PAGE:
Manmohan (1906-1942) is reported to have piloted a plane from Britain to India. The heading reads Naujwan Panjabi Udaru (Young Panjabi pilot) and the caption reads, ”Manmohan Singh, son of Dr. Makhan Singh, is flying back from vlayat”. Manmohan had become the first Indian pilot to fly solo from England to India. Born in Rawalpindi in September 1906, he studied civil engineering at the University of Bristol in Britain, and also completed a course in flying and aeronautical engineering on a scholarship from the Government of India. He was competing for an award of £500 announced by the Ismaili leader Aga Khan for the first Indian to fly solo between England and India within one month. Manmohan completed the solo flight on his third attempt but did not win the prize as he could not complete the flight within the stipulated period. However, Maharaja Bhupinder Singh, the ruler of the princely state of Patiala, took him on as his personal pilot. Later, Manmohan became the first Indian to successfully complete a solo journey from England to South Africa in a light aircraft. During World War II he served in the British Indian Air Force in the Philippines and Indonesia and was killed during the war in West Australia.
Takhat Singh (1862-1937), respectfully called Bhai Sahib Bhai Takhat Singh, was a pioneer of women’s education in Panjab. After starting a school for boys in 1890, he founded the first school for girls in Panjab at Ferozepur in 1892, which became known as the Sikh Kanya Mahavidalya (Sikh Girls School). In doing so, Takhat Singh faced stiff resistance from conservative quarters and so-called modern institutions alike. His determination was unrelenting, however, and the girls sailed through the portals of the Sikh Girls School, paving the way for others. Initially, Takhat Singh ran the school in a Dharamshala (a community building), with a curtain separating the boys’ and girls’ sections. Takhat Singh’s wife Harnam Kaur assisted him in teaching and managing the girls school. After first spending his family assets, Takhat Singh went on a fund mobilization campaign for the school building and hostel. He visited East Asian countries and China for the purpose, and his dedication earned him the title of Zinda Shaheed (living martyr). Takhat Singh also established a rich library, which became a point of reference for the scholars of the day. The children and grandchildren of Takhat Singh and Harnam Kaur have carried forward their mission of education till today. The photograph has been digitized from the collection of Jaspal Singh.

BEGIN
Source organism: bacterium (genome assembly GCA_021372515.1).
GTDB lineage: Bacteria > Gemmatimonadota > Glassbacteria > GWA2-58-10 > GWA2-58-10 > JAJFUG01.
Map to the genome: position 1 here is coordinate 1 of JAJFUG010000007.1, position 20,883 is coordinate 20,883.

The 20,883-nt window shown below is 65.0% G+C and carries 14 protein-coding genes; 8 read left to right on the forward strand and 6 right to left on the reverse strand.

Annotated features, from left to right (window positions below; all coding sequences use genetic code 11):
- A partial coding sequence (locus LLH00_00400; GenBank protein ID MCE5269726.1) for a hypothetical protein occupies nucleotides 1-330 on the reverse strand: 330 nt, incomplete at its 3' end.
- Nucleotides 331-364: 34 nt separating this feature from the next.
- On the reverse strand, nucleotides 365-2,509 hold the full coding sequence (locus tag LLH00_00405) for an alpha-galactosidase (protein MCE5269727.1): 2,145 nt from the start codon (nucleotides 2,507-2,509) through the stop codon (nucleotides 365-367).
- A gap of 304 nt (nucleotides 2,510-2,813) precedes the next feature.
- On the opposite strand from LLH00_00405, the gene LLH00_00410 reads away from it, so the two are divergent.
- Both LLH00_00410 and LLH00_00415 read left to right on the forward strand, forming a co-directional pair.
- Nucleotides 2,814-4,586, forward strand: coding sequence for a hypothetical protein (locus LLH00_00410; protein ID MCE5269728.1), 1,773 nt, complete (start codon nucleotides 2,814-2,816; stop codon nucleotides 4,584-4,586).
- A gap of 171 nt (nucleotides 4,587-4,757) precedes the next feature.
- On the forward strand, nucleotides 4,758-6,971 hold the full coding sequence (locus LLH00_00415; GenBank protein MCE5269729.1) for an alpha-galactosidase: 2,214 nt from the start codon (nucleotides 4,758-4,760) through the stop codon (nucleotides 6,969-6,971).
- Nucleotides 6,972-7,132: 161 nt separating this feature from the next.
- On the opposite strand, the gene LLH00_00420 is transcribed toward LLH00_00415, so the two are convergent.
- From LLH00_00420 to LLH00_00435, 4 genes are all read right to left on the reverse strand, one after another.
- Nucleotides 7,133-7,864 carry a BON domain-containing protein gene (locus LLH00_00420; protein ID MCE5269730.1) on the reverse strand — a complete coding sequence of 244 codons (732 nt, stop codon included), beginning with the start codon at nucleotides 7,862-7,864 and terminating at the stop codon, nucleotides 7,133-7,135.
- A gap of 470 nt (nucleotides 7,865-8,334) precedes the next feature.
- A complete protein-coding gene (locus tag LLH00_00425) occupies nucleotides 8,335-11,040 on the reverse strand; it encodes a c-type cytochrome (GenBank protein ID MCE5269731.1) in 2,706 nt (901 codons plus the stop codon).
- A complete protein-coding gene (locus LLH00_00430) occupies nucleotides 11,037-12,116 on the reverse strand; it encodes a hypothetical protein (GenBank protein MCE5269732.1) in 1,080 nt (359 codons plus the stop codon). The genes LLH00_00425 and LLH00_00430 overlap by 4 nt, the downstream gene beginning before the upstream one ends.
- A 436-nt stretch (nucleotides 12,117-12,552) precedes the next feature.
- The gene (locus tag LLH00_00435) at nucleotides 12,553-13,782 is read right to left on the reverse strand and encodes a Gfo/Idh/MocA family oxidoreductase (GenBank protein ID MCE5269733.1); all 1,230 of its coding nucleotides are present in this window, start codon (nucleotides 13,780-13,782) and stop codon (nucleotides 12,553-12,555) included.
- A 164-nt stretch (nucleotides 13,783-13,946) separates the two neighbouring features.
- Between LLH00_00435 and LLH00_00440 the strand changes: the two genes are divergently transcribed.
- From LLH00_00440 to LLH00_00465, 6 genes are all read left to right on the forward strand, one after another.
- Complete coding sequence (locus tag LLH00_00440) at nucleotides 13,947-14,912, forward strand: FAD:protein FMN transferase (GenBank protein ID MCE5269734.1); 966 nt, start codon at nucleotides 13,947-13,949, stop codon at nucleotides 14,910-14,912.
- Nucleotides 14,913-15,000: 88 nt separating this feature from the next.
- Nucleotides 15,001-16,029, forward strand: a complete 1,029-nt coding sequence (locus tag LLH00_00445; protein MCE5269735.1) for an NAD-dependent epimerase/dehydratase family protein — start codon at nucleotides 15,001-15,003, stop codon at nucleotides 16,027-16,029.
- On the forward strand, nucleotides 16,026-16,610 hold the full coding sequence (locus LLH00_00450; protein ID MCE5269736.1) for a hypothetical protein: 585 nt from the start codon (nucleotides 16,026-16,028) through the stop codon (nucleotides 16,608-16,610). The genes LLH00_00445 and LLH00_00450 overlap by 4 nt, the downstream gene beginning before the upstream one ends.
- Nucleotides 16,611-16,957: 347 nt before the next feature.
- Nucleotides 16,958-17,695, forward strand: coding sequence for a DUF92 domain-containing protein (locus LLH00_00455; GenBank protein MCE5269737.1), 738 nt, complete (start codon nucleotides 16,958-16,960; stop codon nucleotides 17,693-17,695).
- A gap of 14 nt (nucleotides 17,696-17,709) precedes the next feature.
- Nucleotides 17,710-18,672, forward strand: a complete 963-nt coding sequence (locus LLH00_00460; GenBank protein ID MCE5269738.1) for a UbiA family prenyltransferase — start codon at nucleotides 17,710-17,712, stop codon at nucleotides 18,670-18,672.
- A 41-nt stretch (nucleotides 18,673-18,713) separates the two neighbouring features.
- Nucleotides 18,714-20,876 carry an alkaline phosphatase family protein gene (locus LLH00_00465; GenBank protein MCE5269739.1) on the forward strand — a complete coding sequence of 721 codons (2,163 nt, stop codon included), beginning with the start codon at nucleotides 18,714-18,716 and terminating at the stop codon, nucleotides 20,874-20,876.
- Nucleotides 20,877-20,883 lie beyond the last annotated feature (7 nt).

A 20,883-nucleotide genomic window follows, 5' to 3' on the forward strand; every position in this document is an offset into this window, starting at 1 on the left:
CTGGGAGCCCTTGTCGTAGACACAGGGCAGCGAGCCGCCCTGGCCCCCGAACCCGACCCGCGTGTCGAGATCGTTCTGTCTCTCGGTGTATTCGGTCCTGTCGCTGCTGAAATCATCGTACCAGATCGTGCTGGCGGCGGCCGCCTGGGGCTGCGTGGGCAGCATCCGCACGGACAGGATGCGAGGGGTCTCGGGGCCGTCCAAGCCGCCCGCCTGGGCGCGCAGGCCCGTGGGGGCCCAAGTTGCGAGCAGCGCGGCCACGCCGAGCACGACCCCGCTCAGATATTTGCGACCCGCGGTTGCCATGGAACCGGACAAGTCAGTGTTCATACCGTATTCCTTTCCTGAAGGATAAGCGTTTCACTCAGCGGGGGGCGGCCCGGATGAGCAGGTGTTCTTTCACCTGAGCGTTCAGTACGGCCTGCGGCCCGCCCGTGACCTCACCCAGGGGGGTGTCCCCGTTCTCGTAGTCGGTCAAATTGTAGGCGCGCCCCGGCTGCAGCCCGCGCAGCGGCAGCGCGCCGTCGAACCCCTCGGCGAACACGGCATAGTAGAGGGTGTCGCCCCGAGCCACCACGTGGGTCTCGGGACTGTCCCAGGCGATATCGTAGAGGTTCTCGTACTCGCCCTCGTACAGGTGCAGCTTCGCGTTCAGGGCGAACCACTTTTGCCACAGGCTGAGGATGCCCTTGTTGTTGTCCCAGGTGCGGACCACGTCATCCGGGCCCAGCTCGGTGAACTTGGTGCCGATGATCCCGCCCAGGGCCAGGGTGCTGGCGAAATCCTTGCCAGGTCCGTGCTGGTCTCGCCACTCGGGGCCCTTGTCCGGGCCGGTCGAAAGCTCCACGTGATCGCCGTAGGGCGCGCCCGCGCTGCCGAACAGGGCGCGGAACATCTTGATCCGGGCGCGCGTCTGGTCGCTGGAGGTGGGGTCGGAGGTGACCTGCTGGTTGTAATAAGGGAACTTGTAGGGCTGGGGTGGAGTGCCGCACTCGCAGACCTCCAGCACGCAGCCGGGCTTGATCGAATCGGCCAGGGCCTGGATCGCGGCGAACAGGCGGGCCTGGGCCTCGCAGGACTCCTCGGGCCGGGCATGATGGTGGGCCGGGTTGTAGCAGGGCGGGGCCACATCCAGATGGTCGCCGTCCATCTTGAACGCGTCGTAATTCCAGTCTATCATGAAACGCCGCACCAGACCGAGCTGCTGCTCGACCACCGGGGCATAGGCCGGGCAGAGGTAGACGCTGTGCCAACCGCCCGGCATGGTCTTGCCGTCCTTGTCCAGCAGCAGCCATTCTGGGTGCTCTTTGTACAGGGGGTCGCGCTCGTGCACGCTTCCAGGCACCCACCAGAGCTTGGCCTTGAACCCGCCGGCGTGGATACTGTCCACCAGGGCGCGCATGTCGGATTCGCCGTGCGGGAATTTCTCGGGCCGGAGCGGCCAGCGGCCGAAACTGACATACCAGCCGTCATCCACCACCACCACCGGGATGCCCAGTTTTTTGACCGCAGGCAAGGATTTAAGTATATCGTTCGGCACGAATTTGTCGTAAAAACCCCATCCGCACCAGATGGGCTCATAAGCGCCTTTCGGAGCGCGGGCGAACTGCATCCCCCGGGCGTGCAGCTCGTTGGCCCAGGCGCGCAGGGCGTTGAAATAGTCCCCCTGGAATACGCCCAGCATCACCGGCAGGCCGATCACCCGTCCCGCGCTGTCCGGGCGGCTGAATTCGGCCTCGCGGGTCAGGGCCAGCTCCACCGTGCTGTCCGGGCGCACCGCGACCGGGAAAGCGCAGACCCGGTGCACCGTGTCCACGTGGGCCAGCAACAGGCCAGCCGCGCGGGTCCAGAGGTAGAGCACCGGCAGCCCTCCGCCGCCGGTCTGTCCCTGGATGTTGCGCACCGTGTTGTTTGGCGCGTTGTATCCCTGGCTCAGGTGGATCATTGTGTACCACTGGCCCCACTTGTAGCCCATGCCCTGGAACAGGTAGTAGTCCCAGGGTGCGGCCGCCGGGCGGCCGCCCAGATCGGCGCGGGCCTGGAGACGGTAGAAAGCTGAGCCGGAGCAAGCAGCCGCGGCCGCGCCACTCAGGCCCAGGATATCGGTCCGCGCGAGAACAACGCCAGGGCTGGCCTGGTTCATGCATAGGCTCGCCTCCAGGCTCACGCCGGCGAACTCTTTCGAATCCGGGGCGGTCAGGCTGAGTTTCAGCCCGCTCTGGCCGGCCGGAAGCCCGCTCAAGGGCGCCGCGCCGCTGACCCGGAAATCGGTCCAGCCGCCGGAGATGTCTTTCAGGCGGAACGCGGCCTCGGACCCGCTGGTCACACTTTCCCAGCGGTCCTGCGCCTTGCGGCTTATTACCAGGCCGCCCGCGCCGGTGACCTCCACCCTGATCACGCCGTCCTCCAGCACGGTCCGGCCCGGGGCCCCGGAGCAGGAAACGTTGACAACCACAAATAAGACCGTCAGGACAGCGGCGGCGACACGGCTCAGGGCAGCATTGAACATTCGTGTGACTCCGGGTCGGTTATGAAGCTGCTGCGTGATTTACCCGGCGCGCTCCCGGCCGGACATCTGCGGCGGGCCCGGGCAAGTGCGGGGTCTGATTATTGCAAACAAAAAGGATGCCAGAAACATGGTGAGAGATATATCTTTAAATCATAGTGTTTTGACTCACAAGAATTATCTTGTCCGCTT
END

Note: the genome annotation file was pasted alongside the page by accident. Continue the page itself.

These are sports women who were part of a government-organised sports camp in Chail, Himachal Pradesh in 1968. The photograph was taken by S B Durga, who worked in the Punjab Government’s department of public relations. The girls in the picture, who could not be identified, represent the first generation to grow up in independent India, with their attitude and clothing exuding a confidence in the future.
The woman is rowing a boat in Nainital. The photographer would have been her companion, who has left his/her cushion vacant to take the picture of the woman enjoying her vacation. The photographer captured a moment in an unknown woman’s life – a moment that was taken for private use, but is now public as part of this exhibition. This photograph is from the 1960s, digitised from S B Durga’s collection.
Here is 65-year-old Mrs Behl on the banks of the Spiti River in the district of Lahaul-Spiti in Himachal Pradesh, at the time part of Punjab. Her daughter Tara Behl was deputy director in the Development Department of Punjab, and had taken Mrs. Behl along on an official tour in 1966. She had seen two decades of Independent India by that time. Mrs Behl was a matriculate and could write Hindi.
This advertisement was carried by the Punjabi literary magazine Phulwari in its issue of May 1929. The advertisement has Urdu text as part of the design. It must have been issued in the public interest by a social reformist organisation, of which there were many at that time. The magazine may have endorsed the advertisement, which was why there was Punjabi text on the top of advertisement. The heading in bold text reads, “Boycott the Bottle!” The caption reads, “What does this bottle mean? This bottle carries the destruction and ruination of our country. India has 44684 liquor shops. The government is earning revenue of two million rupees from the purse of ten million people. In return, the people are under the burden of disease and poverty. Gentlemen! This bottle has destroyed our country, boycott it!”
The advertisement has used the word ‘bottle’ as synonymous with liquor. This seems to be part of a series of advertisements, as ‘Number 5’ is mentioned below the heading. The way the information is presented seems to link the notice philosophically to the freedom struggle, those being the days when the boycott of foreign goods was gaining ground.